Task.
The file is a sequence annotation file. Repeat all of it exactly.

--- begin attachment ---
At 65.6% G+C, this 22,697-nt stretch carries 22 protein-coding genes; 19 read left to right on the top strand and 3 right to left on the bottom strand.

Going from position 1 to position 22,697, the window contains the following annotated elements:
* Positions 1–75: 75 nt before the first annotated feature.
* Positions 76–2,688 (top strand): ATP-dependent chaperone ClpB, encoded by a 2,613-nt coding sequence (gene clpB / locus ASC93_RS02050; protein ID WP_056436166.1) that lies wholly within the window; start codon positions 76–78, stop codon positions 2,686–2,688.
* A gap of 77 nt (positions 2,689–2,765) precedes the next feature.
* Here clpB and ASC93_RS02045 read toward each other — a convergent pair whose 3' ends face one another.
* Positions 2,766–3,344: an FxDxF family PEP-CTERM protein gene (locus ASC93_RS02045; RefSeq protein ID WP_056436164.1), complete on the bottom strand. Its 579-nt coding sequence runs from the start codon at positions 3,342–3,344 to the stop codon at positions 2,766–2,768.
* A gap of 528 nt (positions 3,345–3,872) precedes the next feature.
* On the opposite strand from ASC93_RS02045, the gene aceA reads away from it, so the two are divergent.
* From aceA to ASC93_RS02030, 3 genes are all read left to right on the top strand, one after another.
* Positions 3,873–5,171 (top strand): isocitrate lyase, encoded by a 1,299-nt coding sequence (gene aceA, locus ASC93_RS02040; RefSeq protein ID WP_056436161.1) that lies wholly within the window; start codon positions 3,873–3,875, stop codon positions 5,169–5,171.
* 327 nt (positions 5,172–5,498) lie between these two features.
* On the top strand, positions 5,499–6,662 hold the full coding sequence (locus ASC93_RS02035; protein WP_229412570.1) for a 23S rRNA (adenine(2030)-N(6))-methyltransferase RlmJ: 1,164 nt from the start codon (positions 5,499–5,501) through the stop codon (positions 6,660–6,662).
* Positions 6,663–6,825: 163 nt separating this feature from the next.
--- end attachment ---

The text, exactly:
At 65.6% G+C, this 22,697-nt stretch carries 22 protein-coding genes; 19 read left to right on the top strand and 3 right to left on the bottom strand.

Going from position 1 to position 22,697, the window contains the following annotated elements:
* Positions 1–75: 75 nt before the first annotated feature.
* Positions 76–2,688 (top strand): ATP-dependent chaperone ClpB, encoded by a 2,613-nt coding sequence (gene clpB / locus ASC93_RS02050; protein ID WP_056436166.1) that lies wholly within the window; start codon positions 76–78, stop codon positions 2,686–2,688.
* A gap of 77 nt (positions 2,689–2,765) precedes the next feature.
* Here clpB and ASC93_RS02045 read toward each other — a convergent pair whose 3' ends face one another.
* Positions 2,766–3,344: an FxDxF family PEP-CTERM protein gene (locus ASC93_RS02045; RefSeq protein ID WP_056436164.1), complete on the bottom strand. Its 579-nt coding sequence runs from the start codon at positions 3,342–3,344 to the stop codon at positions 2,766–2,768.
* A gap of 528 nt (positions 3,345–3,872) precedes the next feature.
* On the opposite strand from ASC93_RS02045, the gene aceA reads away from it, so the two are divergent.
* From aceA to ASC93_RS02030, 3 genes are all read left to right on the top strand, one after another.
* Positions 3,873–5,171 (top strand): isocitrate lyase, encoded by a 1,299-nt coding sequence (gene aceA, locus ASC93_RS02040; RefSeq protein ID WP_056436161.1) that lies wholly within the window; start codon positions 3,873–3,875, stop codon positions 5,169–5,171.
* 327 nt (positions 5,172–5,498) lie between these two features.
* On the top strand, positions 5,499–6,662 hold the full coding sequence (locus ASC93_RS02035; protein WP_229412570.1) for a 23S rRNA (adenine(2030)-N(6))-methyltransferase RlmJ: 1,164 nt from the start codon (positions 5,499–5,501) through the stop codon (positions 6,660–6,662).
* Positions 6,663–6,825: 163 nt separating this feature from the next.